New ICY-LAB paper: biogeochemistry of glaciated coasts

The first paper from the European Research Council project Isotope Cycling in the Labrador Sea (ICY-LAB) has been published in Progress in Oceanography.

The aims of the ambitious ICY-LAB project were to investigate the influence of meltwater, coming from the Greenland Ice Sheet, on the supply of nutrients to the oceans and how this, in turn, impacts marine biology. Dr Kate Hendry and her international and multi-discipline team have published a new paper showing how they used geochemistry, together with physical, biological, and geological data, to gain a holistic insight into the cycling of these important nutrients.

The scientific crew spent about five weeks at sea in 2017, mostly near the western coast of Greenland, sampling waters, sediments and marine life using a range of cutting-edge technologies.

For example, a Remotely Operated Vehicle (ROV) took high-definition, real time videos of the seafloor and samples of marine life, water and sediments.

Their paper highlights the importance of glacial meltwaters, combined with shelf currents and biological production, on biogeochemical cycling in these high-latitude regions over a range of timescales.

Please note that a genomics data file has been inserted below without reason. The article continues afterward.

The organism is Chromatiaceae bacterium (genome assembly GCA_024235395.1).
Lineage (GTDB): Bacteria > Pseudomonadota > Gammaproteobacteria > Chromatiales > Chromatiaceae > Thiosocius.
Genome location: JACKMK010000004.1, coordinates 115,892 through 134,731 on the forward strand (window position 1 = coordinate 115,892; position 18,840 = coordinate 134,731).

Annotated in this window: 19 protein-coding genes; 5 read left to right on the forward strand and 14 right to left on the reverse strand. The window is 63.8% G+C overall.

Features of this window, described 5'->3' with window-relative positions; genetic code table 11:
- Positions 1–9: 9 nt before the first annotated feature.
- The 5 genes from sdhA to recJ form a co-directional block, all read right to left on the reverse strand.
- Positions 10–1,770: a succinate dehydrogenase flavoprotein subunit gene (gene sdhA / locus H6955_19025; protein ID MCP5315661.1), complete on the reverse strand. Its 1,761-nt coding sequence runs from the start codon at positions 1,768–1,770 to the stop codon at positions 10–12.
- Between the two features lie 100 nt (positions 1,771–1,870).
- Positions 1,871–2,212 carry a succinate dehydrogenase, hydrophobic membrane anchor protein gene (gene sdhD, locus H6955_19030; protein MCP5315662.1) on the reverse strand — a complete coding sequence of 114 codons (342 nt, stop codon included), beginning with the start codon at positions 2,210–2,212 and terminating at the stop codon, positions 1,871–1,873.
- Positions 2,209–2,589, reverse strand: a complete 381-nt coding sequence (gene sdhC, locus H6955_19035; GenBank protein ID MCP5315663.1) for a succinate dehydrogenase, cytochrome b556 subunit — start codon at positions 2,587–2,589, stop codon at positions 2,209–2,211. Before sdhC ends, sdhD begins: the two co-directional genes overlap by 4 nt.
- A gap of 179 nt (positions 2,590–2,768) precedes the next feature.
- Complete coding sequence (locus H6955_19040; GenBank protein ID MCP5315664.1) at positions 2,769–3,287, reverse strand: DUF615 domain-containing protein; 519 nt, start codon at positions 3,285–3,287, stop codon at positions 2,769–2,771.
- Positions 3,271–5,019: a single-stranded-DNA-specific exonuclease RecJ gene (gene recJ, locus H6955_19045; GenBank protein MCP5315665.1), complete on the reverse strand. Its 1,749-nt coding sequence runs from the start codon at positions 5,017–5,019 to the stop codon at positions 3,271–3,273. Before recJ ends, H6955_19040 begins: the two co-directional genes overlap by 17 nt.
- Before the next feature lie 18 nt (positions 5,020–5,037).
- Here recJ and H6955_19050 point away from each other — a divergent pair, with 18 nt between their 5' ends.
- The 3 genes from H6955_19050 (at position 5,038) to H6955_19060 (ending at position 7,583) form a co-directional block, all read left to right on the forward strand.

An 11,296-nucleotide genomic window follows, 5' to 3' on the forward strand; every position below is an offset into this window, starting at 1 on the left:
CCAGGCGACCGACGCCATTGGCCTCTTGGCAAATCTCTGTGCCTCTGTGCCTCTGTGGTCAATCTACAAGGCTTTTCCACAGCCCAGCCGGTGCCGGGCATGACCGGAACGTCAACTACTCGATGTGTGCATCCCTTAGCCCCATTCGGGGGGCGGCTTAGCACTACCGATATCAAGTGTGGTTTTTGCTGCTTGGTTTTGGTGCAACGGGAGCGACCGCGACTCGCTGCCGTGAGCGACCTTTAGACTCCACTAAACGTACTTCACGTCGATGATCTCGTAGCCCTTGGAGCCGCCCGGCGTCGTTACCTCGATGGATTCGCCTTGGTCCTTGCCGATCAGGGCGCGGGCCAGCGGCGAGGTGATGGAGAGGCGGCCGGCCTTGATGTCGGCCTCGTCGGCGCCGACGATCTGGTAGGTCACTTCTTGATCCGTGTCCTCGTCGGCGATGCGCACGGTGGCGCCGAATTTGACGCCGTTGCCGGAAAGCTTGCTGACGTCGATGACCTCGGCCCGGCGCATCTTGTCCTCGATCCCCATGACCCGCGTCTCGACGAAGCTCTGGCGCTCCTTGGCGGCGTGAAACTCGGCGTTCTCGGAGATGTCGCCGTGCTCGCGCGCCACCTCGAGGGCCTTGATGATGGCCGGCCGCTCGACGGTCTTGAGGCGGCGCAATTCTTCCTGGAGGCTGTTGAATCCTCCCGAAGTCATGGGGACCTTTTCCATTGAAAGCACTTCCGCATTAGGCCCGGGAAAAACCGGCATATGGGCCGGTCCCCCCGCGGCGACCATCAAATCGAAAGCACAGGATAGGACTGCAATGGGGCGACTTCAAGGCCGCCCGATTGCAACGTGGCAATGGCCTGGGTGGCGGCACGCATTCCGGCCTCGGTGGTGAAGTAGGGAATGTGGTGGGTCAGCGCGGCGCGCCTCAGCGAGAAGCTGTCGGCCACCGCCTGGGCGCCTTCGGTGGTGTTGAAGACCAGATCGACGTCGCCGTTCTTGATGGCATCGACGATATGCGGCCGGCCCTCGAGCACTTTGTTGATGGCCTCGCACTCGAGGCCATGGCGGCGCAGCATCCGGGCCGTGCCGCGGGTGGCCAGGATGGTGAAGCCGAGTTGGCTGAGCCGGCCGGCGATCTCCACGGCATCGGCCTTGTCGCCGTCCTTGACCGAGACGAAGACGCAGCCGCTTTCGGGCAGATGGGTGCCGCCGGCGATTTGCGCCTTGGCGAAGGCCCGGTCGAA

Iceberg field-Marcus

Vigorous biological uptake in the glacial fjords keeps the surface concentration of key dissolved nutrients needed for algae, such as nitrate, phosphate and silicon, very low. However, sediment particles from the glaciers reach the shelf waters, albeit in a patchy way, and are then rapidly transported away from the shore.

These particles, together with the remains of algal shells and biological material, are rapidly dissolved and cycled through shallow marine sediments. This means that the seafloor is a very important source of nutrients – especially silicon – to the overlying waters.

Future changes in the supply of these reactive, glacial sediments, as well as changes in the shelf currents that transport them, will have a profound impact on the nutrient balance and ecosystem structure in the fjords and coastal waters, and potentially even further afield.

This study shows how geochemical and oceanographic analyses can be used together to probe not only modern nutrient cycling in this region, but also changes in glacial meltwater discharge through time.

 

Reference:

Hendry, K.R. et al. (2019) The biogeochemical impact of glacial meltwater from Southwest Greenland. Progress in Oceanography.

Accessible version can be found on Zenodo, or here.

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